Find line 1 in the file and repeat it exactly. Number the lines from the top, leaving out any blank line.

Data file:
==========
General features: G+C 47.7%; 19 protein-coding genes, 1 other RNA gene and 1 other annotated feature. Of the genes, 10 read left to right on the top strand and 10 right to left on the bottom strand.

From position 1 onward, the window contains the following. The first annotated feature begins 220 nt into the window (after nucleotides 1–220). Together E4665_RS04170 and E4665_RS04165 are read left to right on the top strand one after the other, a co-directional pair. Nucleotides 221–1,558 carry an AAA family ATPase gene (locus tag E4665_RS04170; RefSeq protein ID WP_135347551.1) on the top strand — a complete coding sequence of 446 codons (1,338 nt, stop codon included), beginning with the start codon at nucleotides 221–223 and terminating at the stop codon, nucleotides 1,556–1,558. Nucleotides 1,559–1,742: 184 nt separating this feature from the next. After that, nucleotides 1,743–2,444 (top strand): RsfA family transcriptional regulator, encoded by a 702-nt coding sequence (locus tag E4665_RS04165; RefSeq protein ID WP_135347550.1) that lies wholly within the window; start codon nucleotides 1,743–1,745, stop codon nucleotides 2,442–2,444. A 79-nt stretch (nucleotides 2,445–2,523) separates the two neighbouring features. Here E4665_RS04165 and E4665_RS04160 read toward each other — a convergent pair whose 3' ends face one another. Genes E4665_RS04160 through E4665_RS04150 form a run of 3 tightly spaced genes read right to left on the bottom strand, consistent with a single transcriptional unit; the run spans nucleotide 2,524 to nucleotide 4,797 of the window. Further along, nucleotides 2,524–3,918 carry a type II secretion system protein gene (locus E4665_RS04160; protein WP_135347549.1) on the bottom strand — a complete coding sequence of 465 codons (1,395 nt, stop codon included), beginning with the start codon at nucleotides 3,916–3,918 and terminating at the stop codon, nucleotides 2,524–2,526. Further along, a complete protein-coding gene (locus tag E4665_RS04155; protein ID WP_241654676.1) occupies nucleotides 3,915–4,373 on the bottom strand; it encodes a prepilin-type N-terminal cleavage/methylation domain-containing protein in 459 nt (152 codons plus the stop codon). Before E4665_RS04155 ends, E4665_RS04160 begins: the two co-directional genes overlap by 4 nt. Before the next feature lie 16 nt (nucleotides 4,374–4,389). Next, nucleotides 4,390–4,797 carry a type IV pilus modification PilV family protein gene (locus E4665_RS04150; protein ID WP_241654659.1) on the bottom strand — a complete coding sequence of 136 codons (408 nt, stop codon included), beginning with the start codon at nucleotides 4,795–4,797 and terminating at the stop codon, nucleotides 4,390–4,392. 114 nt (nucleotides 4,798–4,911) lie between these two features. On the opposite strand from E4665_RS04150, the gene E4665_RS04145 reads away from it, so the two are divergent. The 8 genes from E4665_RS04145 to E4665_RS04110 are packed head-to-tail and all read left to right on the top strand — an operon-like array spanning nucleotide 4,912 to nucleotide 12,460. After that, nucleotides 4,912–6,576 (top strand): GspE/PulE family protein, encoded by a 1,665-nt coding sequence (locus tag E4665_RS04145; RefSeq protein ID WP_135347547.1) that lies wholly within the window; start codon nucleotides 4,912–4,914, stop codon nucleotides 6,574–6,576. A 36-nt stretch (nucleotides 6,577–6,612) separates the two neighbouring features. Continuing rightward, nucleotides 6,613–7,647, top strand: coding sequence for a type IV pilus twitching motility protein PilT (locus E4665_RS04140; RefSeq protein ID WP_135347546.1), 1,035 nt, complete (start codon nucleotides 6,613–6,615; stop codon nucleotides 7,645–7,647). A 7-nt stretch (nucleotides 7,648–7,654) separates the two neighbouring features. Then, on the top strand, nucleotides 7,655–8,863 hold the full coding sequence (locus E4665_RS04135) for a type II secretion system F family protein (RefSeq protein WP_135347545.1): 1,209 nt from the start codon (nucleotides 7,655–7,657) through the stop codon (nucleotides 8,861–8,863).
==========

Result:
General features: G+C 47.7%; 19 protein-coding genes, 1 other RNA gene and 1 other annotated feature. Of the genes, 10 read left to right on the top strand and 10 right to left on the bottom strand.